As mead sheds its wenches-and-jousting image, I’ve started to come around
By M. Carrie Allan Columnist, Food
In this era of constant accusations of media bias — left-wing, right-wing, gull-wing (that’s bias against DeLoreans) — I confess: I have a long-held bias against mead. Despite regularly incorporating honey syrups into cocktails, until recently I’d largely avoided honey’s fermented iteration, either straight or as a mixer.
The source of my bias was a Renaissance festival I attended years ago. I expected to love it; after all, I’d read “The Chronicles of Narnia” at least five times. I can wench with the best of them. When we went, my friends and I bought cups of mead and “medieval” food (crusaders apparently got around on funnel cake and Ye Olde Empanadas) and wandered about taking it all in: the jousts, the bearded men in velvet pantaloons smithying various weapons.
Giddy from the mead, I paid extra to see a creature billed as “The World’s Littlest Unicorn,” which turned out to be a goat in a jacket. No one had even bothered to stick a fake horn on it. When the little girl ahead of me said plaintively, “That’s not a unicorn!,” The World’s Jerkiest Carny told her she was right: “And do you know why it’s not a unicorn? Because children don’t believe in unicorns anymore.”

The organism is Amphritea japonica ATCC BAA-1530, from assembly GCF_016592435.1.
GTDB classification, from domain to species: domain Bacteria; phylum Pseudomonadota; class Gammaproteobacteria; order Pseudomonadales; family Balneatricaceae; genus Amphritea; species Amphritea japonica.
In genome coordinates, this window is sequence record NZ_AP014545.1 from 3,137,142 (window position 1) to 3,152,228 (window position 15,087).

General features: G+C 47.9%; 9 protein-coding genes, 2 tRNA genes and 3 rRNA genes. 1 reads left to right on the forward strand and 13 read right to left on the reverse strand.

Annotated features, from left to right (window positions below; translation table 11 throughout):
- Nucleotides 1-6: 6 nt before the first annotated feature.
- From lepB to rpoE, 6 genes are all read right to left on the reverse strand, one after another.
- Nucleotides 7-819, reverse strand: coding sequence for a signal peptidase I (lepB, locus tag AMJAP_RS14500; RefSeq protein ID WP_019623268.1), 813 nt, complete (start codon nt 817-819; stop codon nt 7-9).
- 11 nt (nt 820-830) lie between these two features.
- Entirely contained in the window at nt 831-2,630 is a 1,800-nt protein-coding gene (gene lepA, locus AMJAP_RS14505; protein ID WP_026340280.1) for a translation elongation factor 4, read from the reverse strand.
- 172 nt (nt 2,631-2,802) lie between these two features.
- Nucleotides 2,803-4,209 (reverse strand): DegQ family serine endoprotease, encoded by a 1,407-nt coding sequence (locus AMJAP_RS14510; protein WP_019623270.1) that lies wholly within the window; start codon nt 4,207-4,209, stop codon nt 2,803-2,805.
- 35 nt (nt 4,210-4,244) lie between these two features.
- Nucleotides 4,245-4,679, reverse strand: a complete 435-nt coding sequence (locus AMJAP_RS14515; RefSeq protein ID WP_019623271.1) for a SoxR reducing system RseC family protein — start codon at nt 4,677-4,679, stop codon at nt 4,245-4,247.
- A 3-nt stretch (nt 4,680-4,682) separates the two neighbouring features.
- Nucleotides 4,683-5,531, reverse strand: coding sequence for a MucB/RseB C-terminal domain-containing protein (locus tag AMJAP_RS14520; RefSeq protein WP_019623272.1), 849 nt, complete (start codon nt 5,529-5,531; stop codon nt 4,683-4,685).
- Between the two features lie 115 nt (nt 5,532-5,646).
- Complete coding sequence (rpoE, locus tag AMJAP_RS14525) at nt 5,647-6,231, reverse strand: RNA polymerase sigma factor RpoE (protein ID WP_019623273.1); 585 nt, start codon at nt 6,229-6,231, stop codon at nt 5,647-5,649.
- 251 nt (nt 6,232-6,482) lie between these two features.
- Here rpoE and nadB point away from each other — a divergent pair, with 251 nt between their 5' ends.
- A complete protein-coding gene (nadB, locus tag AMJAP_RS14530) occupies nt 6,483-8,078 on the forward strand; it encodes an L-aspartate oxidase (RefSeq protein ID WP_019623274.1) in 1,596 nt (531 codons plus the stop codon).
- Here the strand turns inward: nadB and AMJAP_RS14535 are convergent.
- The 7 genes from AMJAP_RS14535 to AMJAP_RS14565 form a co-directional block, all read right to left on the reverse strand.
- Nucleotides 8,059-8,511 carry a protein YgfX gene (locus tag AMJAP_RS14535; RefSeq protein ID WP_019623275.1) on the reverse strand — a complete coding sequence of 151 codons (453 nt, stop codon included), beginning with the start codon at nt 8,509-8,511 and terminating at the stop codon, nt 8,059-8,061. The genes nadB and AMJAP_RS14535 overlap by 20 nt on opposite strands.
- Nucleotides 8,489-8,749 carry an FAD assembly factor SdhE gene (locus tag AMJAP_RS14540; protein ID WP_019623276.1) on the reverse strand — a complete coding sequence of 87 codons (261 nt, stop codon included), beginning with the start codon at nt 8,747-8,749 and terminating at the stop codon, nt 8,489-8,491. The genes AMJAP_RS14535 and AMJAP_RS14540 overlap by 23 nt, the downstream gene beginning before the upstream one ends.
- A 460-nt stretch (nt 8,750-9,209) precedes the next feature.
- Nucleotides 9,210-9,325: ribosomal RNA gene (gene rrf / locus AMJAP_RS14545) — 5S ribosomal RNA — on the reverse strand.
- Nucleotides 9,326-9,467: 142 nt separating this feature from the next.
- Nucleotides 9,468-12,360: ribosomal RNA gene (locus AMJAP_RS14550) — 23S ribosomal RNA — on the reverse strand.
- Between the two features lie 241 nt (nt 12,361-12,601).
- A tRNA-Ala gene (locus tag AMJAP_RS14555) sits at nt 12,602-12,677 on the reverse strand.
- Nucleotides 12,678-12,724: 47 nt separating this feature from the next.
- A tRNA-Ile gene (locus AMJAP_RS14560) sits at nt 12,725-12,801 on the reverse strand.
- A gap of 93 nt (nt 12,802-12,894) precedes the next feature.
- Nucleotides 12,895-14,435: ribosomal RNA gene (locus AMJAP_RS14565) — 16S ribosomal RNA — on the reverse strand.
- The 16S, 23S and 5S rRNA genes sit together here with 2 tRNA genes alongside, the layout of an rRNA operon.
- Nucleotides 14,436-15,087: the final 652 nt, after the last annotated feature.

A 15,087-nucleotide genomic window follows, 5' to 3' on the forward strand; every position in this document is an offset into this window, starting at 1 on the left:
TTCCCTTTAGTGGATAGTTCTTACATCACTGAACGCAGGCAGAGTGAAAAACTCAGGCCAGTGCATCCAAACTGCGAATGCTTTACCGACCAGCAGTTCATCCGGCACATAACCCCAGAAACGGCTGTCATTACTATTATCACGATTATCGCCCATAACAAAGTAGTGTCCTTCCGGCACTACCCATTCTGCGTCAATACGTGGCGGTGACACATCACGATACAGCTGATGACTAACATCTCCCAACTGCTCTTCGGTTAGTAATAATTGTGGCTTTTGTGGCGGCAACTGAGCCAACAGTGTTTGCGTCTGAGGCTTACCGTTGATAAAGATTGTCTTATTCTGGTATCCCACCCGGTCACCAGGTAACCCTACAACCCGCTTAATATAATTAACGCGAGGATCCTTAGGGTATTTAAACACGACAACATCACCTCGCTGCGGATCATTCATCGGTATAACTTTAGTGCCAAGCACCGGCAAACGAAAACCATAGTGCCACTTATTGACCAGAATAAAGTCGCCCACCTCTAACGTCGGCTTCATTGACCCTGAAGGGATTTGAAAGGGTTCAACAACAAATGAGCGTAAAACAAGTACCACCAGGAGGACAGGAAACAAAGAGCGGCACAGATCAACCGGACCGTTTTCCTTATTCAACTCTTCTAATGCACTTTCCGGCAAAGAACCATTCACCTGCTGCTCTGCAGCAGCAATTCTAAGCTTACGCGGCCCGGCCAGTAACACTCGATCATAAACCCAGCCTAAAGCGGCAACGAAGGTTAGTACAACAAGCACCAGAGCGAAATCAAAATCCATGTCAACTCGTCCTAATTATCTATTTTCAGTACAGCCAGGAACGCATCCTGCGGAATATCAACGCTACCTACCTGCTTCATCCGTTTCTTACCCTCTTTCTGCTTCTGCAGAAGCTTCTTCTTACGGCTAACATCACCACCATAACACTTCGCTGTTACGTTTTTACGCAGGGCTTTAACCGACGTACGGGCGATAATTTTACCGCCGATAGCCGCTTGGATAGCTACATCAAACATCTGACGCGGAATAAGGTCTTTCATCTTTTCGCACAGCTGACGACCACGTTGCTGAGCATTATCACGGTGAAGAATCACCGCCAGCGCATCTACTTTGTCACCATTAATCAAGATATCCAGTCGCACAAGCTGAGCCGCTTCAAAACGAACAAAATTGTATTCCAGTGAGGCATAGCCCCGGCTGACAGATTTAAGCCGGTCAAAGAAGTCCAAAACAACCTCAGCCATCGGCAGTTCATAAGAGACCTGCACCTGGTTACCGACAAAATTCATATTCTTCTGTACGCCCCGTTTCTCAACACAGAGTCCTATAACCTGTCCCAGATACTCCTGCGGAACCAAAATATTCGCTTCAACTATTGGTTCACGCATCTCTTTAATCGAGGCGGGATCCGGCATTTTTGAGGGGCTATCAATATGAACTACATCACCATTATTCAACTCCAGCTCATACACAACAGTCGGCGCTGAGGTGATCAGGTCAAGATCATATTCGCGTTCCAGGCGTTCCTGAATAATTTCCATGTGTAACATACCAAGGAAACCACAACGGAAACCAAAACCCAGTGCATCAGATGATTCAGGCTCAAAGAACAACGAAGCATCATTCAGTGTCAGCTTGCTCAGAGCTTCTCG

Next day I woke with a sugar headache that felt like I’d been hit with a mace. And I hadn’t even had that much mead. For days, a taste of disillusionment lingered, along with the faint scent of goat.
Leave a hateful note in the comments — or pin one to my door with an elvish dagger from the SkyMall catalogue — but perhaps you can understand why it took me a while to start mixing drinks with this ancient beverage that, like so many other categories of older food culture, has resurfaced in our contemporary one.
With its long history and connection with agriculture, locavorism and fermentation, mead seems a particularly outsider art in the often-corporate beverage world. Some argue it’s the oldest fermented drink, though the Renaissance fair connection is off-base: Honey is an ancient and virtually global sweetener, and mead has roots in China, India and Africa as well as Europe. (The Ethiopian honey wine tej is arguably a mead variation; how much of a variation depends on how long an argument you want to have.) While honey-based, meads typically incorporate a variety of other fruits, herbs and spices, allowing yeasts to create fermentation.
My mead-avoidance policy had been easy until relatively recently. Trying to avoid mead was like trying to avoid hearing King Crimson’s 1973 album “Larks’ Tongues in Aspic” on the radio: Pretty easy.